Medication treatment for opioid use disorders in primary care increases patient access
Clinicians at Boston Medical Center (BMC) showed that expanding the number of sites offering office-based opioid treatment with buprenorphine (OBOT B) utilizing addiction nurse care managers, trainings and technical support resulted in more physicians becoming waivered to prescribe buprenorphine and more patients accessing treatment at sites across Massachusetts. This model, highlighted online in the Journal of Substance Abuse Treatment, demonstrates the efficacy of this medication-assisted treatment modality as a sustainable way to treat greater numbers of patients with opioid use disorders in a primary care setting at community health centers (CHC).
In the United State, the number of people using prescription opioids increased from 1.4 million in 2004 to 1.9 million in 2013, according to the Substance Abuse and Mental Health Services Administration. A recent report issued by the Centers for Disease Control and Prevention and the Food and Drug Administration showed the rate of heroin overdose deaths skyrocketed 286 percent between 2002 and 2013. While pharmacological treatment exists for opioid use disorders, there are numerous barriers to access treatment, including the lack of physicians waivered to prescribe, providers who don't take insurance, waiting lists, and proximity to sites offering treatment.
To address barriers and improve patient access, providers at BMC, in collaboration with the Massachusetts Department of Public Health, developed the Collaborative Care Model of OBOT B in 2003, which brought treatment into primary care. While other opioid use disorder treatments typically take place outside of a doctor's office, OBOT B has patients receive their treatment under the direction of their primary care team, similar to other complex chronic diseases.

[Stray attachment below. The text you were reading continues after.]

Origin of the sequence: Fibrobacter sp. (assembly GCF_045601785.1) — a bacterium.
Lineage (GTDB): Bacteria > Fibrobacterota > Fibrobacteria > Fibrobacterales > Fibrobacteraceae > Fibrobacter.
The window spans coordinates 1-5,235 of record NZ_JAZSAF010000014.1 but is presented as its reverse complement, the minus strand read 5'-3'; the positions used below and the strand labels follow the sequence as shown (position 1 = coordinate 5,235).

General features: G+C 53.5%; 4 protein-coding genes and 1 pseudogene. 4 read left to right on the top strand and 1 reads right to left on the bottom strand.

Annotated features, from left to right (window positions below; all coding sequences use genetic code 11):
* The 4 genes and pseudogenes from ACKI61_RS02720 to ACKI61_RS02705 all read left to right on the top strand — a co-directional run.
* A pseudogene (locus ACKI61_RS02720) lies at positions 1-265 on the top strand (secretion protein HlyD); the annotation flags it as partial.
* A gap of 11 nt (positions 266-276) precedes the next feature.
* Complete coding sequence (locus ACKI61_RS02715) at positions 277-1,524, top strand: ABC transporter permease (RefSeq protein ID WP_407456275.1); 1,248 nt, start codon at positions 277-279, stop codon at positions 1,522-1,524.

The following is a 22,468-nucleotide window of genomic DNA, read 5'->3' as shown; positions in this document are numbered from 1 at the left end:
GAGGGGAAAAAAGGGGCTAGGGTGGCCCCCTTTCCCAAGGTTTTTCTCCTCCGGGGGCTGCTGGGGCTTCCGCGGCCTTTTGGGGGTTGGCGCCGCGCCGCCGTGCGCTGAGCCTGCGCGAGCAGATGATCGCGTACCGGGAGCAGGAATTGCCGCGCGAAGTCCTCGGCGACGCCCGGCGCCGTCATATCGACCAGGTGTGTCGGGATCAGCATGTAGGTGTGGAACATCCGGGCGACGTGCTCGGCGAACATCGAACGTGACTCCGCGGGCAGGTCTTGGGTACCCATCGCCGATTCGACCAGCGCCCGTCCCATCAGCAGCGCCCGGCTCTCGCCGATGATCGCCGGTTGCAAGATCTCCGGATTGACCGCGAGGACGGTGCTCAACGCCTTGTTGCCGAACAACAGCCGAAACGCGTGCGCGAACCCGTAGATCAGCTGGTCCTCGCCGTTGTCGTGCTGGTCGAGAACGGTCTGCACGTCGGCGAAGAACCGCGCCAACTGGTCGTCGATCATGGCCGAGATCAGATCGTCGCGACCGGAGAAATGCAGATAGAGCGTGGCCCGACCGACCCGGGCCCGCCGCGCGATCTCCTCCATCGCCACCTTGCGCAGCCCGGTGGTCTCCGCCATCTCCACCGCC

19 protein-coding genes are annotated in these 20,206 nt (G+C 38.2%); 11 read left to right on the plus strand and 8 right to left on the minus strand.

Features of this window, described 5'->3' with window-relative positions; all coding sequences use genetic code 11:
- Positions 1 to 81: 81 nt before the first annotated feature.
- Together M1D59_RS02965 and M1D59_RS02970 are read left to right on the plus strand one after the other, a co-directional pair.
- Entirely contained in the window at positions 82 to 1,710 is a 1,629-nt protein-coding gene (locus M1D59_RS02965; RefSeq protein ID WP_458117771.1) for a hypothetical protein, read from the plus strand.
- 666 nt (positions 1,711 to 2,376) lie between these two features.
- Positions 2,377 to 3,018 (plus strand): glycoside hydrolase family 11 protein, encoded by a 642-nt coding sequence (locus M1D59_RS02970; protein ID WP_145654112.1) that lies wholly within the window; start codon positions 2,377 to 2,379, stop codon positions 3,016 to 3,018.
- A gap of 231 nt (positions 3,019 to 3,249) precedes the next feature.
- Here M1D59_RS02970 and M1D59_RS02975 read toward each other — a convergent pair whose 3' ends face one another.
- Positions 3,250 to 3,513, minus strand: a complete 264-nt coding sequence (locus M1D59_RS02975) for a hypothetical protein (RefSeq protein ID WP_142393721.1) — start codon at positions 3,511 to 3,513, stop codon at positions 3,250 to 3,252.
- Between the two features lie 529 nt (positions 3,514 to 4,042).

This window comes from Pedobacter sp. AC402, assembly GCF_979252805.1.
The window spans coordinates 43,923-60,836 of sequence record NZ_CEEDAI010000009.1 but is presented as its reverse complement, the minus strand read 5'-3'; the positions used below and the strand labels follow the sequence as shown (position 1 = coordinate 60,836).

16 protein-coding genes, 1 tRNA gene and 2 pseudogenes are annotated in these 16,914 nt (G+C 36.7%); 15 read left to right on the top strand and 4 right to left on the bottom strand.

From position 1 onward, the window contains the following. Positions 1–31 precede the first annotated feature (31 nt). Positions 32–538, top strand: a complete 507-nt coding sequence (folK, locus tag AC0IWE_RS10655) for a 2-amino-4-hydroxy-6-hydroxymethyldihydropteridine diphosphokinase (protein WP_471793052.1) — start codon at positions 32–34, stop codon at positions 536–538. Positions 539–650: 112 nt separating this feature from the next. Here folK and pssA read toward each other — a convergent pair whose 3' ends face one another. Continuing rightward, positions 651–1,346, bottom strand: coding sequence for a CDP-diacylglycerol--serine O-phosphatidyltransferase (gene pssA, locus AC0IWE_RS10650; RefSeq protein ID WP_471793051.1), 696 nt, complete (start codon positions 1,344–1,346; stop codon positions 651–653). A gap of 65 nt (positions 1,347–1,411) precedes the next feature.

The nurse care manager (NCM) in this model serves as the point of contact for patients determining, in collaboration with waivered physicians, the most appropriate treatment plan. In particular, NCMs provide the day-to-day complex care management of patients, making it possible for physicians to manage the complexities of substance use disorders in their busy primary care practices.
Using this model, the data showed that within three years of the program's implementation, the number of waivered physicians in community health centers increased from 24 to 114, an increase of 375 percent. Two thirds of patients in OBOT B remained in care for more than 12 months, with steady increases over time, demonstrating the efficacy and maturation of treatment.
The percentage of African-American and Hispanic patients engaged in community based OBOT B programs were greater than rates for methadone maintenance treatment (MMT), which is another medication to treat opioid dependence. The rates for MMT were 3.5 percent for African-American patients and 11.8 percent for Hispanic patients, and for OBOT B, 5 and 23 percent, respectively.
"Integration of the nurse care manager model into primary care facilitates expanded access to treatment while also allowing patients to receive treatment for opioid dependence, a chronic disease, like they would for any other chronic condition," said Colleen LaBelle, RN, director of BMC's OBOT B program.
This program was piloted successfully at BMC and was then implemented at Massachusetts CHCs to further expand access. More than 8,000 patients have received treatment through OBOT B in Massachusetts, and BMC's program is the largest primary care practice in the state, currently serving approximately 500 patients with opioid dependence at any given time.
"This sustainable model has decreased the stigma that surrounds addiction by bringing treatment to patients where they access medical care and could serve as a model for other parts of the country," said LaBelle, who also leads training and technical support for the 17 OBOT B sites at CHCs in Massachusetts, all of which are modeled after BMC's program.